Blue and Gold Illustrated

February 2020

Blue & Gold Illustrated: America's Foremost Authority on Notre Dame Football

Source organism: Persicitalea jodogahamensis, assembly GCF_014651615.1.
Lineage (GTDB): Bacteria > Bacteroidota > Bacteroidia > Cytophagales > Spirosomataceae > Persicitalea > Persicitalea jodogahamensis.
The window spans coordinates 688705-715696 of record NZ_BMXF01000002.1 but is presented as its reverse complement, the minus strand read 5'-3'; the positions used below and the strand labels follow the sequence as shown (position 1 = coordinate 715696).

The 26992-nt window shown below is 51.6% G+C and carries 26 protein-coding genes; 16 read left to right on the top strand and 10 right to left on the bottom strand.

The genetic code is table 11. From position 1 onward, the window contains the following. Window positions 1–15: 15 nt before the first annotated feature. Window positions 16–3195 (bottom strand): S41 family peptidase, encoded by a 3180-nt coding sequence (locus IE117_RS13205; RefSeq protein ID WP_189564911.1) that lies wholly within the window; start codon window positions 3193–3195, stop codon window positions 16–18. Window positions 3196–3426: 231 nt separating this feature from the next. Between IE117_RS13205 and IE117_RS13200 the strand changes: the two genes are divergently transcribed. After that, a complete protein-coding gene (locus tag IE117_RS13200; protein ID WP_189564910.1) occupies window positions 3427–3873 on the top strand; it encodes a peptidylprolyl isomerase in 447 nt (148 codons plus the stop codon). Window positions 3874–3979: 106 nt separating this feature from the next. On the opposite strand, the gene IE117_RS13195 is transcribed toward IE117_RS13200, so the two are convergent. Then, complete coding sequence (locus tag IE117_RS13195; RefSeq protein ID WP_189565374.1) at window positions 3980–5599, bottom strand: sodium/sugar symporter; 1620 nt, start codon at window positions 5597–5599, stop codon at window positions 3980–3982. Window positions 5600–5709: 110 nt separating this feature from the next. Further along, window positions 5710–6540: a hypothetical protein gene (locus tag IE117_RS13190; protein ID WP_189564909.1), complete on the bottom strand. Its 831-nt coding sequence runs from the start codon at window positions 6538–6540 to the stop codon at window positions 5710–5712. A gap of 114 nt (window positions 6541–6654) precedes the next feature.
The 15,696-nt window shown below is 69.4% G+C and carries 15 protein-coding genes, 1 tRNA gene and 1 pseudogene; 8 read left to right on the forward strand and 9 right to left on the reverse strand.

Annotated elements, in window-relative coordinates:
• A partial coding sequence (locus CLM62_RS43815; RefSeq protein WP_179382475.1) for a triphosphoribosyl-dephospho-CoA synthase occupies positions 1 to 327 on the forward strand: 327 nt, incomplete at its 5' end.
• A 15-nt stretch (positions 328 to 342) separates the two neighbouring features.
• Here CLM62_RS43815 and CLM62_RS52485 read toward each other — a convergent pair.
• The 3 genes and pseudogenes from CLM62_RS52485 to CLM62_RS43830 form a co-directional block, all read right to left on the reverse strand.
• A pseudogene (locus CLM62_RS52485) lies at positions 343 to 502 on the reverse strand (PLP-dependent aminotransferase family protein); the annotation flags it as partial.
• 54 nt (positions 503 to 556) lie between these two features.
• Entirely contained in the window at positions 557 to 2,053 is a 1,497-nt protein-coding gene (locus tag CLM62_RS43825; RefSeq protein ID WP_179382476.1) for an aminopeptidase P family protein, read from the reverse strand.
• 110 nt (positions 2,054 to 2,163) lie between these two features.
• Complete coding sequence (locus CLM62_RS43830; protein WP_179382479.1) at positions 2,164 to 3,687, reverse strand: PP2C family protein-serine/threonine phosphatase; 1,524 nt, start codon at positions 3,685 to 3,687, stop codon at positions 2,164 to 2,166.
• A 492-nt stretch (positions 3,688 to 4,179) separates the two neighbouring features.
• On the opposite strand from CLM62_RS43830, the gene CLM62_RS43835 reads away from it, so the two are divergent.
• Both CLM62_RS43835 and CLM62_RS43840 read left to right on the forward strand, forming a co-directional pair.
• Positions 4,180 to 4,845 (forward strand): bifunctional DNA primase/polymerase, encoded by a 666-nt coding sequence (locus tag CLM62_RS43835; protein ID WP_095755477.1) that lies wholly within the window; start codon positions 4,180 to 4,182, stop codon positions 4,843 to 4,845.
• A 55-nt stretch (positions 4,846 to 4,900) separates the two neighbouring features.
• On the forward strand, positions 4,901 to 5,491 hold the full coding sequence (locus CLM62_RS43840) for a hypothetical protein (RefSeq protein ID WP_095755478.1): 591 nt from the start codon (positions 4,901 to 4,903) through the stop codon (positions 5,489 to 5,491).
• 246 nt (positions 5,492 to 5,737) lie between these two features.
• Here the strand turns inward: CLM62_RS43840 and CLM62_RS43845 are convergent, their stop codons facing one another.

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Page 16 of 47 FEBRUARY 2020 17 IOWA STATE RUNNING GAME VS. NOTRE DAME RUN DEFENSE Standout freshman running back Breece Hall burst through for a 23-yard gain on Iowa State's first play — and thereafter totaled 32 yards on 16 carries. The Cyclones finished with 45 rushing yards, 95 under their season average entering the contest. Notre Dame played about as clean a game as possible at filling gaps after the first play, with senior safety Alohi Gilman often stationed in the box, allowing fifth-year senior cornerback Shaun Crawford to play nickel in coverage and freshman safety Kyle Hamilton to patrol center field. The Irish controlled the line of scrimmage, especially with All-Big 12 left tackle Julian Good-Jones ruled out with an injury, which forced some switches up front. ADVANTAGE: Notre Dame IOWA STATE PASSING GAME VS. NOTRE DAME PASS DEFENSE There was not a better player on the field — versus the run or pass — than ju- nior rover Jeremiah Owusu-Koramoah, who recorded four stops for loss (three sacks) and also forced a fumble that set up Notre Dame's initial touchdown. Rushing only four remained effective and allowed the Irish to drop more into coverage and limit Iowa State quarterback Brock Purdy to 17-of-30 passing (56.7 percent) for 222 yards — 10 percentage points under his season-long pass completion mark and 91 yards below his yardage output per game that ranked fifth nationally. Particularly notable was ISU tight ends entered the contest averaging six catches for 79 yards per contest. They finished with three for 22 yards, all by Associated Press second-team All-American Charlie Kolar, while Irish defensive coordinator Clark Lea aligned his troops to take away the crossing routes in particular. Hamilton was highly valuable in that realm. ADVANTAGE: Notre Dame NOTRE DAME RUNNING GAME VS. IOWA STATE RUN DEFENSE Conspicuous from the outset is newly assigned play caller and quarterbacks coach Tom Rees appeared mandated and committed to stay with the ground attack. Tony Jones Jr.'s 84-yard run on Notre Dame's first play of the second half significantly boosted the yards per carry from 3.4 yards to 5.6. Other than that one play, the run game remained okay at best, final stats (208 yards on 37 carries) notwithstanding. ADVANTAGE: Notre Dame NOTRE DAME PASSING GAME VS. IOWA STATE PASS DEFENSE Utilizing multiple tight ends much of the game in an effort to remain com- mitted to the run, senior quarterback Ian Book smartly emphasized classmate Chase Claypool (seven catches for 146 yards and one touchdown), who accounted for 59 percent of the receiving yards, highlighted by his typically acrobatic 24-yard touchdown catch. Book (20-of-28 passing for 247 yards with one touchdown and no intercep- tions) remained poised in the pocket, yet also elusive on several occasions. Pass protection remains the forte of the Irish line. ADVANTAGE: Notre Dame SPECIAL TEAMS Because Notre Dame won handily, maybe the most overshadowed play of the contest was after the Irish went three-and-out on the game's opening series, Gilman stripped punt return man Tarique Milton from the football that Clay- pool recovered. Instead of Iowa State starting its first possession near midfield, the turnover set up Notre Dame's first score. Junior kicker Jonathan Doerer was outstanding, converting all four of his field goal tries, including a 51-yard knuckleball that still had at least 10 yards to spare. Coverage units for the Irish remained stellar. ADVANTAGE: Notre Dame THIRD-DOWN CONVERSIONS Neither team excelled, with Notre Dame finishing 3 of 13 (23.1 percent) and Iowa State 5 of 15 (33.3 percent), but the Irish converted both of their fourth- down attempts while the Cyclones failed on both of theirs. Two of the top game-changing plays favored Notre Dame in this area: Clay- pool's leaping 24-yard scoring grab on third-and-12 to make it 10-0, and then the Irish stuffing ISU on fourth-and-one from the Cyclones' 45-yard line that set up a Notre Dame touchdown three plays later and made it 20-3. ADVANTAGE: Notre Dame TURNOVERS Iowa State lost fumbles on its first two series, the first on a punt return and the second on a quarterback scramble, that helped spot Notre Dame a quick 10-0 advantage. Those were the game's lone two turnovers, but they instantly turned the tide in Notre Dame's favor. A case can be made that stopping Iowa State on fourth-and-inches at its own 45-yard line with the Irish ahead 13-3 was akin to a turnover. ADVANTAGE: Notre Dame ANALYSIS Much was made about Iowa State being a much better team than the 7-5 record indicated, but Notre Dame also might have been underrated at 10-2 while winning each of its last four regular-season games by an average of 29 points (never less than 21). The Irish asserted dominance from the outset, with the defense specifically setting the tone while not permitting a touchdown against a high-powered Big 12 offense. Particularly noteworthy is after Iowa State fumbled away the first series on an Irish punt, nine of its 11 series began at or inside its 25-yard line, and a 10th at its 33. That made the Cyclones' uphill climb even more taxing. ON PAPER REVISITED BY LOU SOMOGYI Senior quarterback Ian Book had an efficient day, connecting on 20 of 28 throws for 247 yards with one touchdown and no interceptions. PHOTO BY JAMES GILBERT

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